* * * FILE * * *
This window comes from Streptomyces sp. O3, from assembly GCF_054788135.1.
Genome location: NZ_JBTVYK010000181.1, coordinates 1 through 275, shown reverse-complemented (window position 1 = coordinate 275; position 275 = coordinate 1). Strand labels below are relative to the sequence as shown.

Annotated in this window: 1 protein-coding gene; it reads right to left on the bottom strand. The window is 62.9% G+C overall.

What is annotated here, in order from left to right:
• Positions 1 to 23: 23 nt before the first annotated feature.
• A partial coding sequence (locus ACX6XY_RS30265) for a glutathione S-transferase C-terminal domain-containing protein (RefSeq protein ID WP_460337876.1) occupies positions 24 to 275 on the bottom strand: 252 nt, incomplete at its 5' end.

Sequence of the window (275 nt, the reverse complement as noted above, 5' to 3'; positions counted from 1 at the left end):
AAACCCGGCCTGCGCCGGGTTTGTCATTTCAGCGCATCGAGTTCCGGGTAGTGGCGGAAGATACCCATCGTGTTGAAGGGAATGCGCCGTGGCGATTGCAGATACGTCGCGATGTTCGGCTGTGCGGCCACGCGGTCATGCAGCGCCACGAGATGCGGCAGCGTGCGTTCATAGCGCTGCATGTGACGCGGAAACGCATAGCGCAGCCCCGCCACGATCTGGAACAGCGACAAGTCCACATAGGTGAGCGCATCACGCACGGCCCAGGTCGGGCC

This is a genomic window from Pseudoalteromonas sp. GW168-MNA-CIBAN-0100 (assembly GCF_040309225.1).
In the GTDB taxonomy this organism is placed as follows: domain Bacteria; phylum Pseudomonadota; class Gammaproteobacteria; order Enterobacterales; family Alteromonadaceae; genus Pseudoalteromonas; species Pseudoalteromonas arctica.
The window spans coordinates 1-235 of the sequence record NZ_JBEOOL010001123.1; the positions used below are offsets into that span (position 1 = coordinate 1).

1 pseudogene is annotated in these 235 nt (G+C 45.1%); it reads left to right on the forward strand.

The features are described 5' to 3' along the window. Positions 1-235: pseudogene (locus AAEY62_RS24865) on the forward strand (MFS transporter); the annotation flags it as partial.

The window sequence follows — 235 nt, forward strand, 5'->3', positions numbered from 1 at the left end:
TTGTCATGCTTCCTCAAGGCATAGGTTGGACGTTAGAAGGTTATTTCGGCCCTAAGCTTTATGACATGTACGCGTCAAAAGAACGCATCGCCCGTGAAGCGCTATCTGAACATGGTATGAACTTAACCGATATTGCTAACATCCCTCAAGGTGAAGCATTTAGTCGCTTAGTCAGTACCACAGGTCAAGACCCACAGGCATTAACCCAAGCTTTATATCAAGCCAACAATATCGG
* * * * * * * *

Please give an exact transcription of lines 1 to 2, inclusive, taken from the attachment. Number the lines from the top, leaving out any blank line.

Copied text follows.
This window comes from Streptomyces sp. O3, from assembly GCF_054788135.1.
Genome location: NZ_JBTVYK010000181.1, coordinates 1 through 275, shown reverse-complemented (window position 1 = coordinate 275; position 275 = coordinate 1). Strand labels below are relative to the sequence as shown.